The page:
Background. Inherited defects of coagulation inhibitors (antithrombin III and protein C or S deficiency; resistance to activated protein C, APC-R, prothrombin polymorphism) are involved in venous thromboembolism (also in the cerebral area) but their role in ischemic cerebrovascular disease remains uncertain. Atrial septal abnormalities with right-left shunt (particularly patent foramen ovale, PFO), frequently detected in the general population as well as in stroke patients, may be the "missing link" between asymptomatic deep vein thrombosis (DVT) and cerebral ischemic events. Case reports. Three young women (aged under 45) were referred to our department because of acute neurologic deficits (case 1 : nominal aphasia; case 2: right facio-brachial sensory-motor impairment; case 3: left homonymous hemianopia) with abrupt onset during Valsalva like maneuvers (case 1: sexual activity; case 2:prolonged squatting; case 3: prolonged cough). On neuroimaging, congruous cortical-subcortical ischemic areas (suggesting an embolic mechanism) were evident. Extra- and intracranial cerebral arteries were normal on duplex ultrasonography and conventional angiography. Transesophageal echocardiography detected a PFO with right-left shunt in all the cases. In case 2 PFO was associated with an atrial septal aneurysm. Deep vein ultrasonography did not reveal lower limb DVT. APC-R due to factor V "Leiden" mutation was present in all the patients and was associated to protein S deficiency in cases 1 and 3. Transcatheter closure of septal anomaly succeeded in cases 2 and 3 but failed in case 1. Case 1 is still receiving oral anticoagulants. No further events were reported at the last follow-up visit. Conclusions. The detection of inherited defects of coagulation regulators in young patients with "territorial" (presumed embolic) ischemic stroke and atrial septal abnormalities with right-left shunt may be relevant to therapeutic management. Even in the absence of clinical and instrumental evidence of deep vein thrombosis, clinical data, particularly the onset during Valsalva like maneuvers (for example, physical and sexual activity, squatting, cough, defecation) in which there is increased intrathoracic pressure and inversion of the interatrial shunt, are important to support a paradoxical embolism as stroke mechanism. Even if definite guidelines are lacking, when a paradoxical embolism is supported by clinical and diagnostic studies, a transcatheter closure of PFO may be recommended.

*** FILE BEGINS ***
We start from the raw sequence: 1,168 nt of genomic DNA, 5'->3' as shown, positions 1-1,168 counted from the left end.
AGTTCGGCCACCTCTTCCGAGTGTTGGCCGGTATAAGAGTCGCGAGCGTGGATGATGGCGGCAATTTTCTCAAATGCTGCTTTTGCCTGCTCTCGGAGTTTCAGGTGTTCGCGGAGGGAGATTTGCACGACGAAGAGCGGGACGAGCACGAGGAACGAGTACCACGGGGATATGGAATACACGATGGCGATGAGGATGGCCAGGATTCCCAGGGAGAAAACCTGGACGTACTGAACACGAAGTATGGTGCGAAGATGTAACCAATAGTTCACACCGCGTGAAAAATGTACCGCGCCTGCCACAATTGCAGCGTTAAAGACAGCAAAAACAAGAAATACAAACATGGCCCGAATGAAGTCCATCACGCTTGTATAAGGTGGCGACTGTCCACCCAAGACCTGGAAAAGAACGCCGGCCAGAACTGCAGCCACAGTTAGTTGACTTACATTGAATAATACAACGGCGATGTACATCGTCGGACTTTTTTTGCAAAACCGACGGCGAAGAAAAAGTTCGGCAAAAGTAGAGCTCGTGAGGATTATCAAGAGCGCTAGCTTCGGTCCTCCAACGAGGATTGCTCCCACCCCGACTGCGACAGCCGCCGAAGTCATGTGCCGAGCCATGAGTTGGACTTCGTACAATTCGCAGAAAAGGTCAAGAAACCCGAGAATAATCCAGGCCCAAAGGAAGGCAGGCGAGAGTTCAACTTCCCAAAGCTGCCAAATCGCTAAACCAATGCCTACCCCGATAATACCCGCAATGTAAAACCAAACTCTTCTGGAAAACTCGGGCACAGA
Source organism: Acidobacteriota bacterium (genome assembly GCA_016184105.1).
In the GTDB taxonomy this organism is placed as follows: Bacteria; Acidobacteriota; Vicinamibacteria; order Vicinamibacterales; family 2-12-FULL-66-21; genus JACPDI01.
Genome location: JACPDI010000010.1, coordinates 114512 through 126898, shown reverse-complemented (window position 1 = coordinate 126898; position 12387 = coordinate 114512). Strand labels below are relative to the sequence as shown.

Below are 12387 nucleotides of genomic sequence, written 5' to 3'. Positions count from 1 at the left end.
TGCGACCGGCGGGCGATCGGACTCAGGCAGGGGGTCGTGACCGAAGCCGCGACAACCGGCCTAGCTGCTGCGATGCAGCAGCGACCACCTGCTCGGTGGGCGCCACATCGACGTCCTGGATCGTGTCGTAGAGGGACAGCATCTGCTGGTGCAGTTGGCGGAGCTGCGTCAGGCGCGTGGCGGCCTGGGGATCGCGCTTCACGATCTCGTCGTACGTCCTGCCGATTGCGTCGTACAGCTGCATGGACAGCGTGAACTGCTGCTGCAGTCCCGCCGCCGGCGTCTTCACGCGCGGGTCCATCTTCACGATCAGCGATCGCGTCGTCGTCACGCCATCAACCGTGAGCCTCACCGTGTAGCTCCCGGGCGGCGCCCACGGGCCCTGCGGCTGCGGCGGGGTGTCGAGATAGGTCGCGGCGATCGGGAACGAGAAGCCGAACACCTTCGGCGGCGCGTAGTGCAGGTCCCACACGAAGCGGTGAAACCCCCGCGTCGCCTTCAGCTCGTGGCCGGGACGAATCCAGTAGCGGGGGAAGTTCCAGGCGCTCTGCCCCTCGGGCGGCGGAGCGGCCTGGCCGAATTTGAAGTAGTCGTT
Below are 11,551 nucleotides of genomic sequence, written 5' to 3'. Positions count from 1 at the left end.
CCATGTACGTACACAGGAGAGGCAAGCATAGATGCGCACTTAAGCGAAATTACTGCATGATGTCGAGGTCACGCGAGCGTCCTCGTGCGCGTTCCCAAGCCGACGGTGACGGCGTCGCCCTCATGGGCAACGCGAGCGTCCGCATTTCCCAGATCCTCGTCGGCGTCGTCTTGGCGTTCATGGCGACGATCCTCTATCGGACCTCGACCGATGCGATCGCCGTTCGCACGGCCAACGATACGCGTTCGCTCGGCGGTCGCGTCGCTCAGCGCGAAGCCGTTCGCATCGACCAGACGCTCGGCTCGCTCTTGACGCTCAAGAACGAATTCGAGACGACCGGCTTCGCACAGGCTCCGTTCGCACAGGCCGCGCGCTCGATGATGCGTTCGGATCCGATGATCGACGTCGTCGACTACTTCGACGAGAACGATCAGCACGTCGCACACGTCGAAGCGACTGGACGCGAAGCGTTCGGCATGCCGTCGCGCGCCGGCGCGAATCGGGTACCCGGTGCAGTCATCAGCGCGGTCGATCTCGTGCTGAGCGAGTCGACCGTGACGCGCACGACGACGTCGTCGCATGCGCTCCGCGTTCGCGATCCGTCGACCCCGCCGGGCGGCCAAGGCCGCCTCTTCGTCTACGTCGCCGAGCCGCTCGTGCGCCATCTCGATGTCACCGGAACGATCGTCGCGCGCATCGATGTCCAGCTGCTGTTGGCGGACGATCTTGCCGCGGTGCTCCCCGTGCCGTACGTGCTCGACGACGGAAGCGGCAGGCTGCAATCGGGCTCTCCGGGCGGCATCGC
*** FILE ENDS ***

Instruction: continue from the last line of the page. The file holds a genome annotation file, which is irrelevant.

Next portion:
|Issue number||4 SUPPL.|
|Publication status||Published - 2000|
ASJC Scopus subject areas
- Clinical Neurology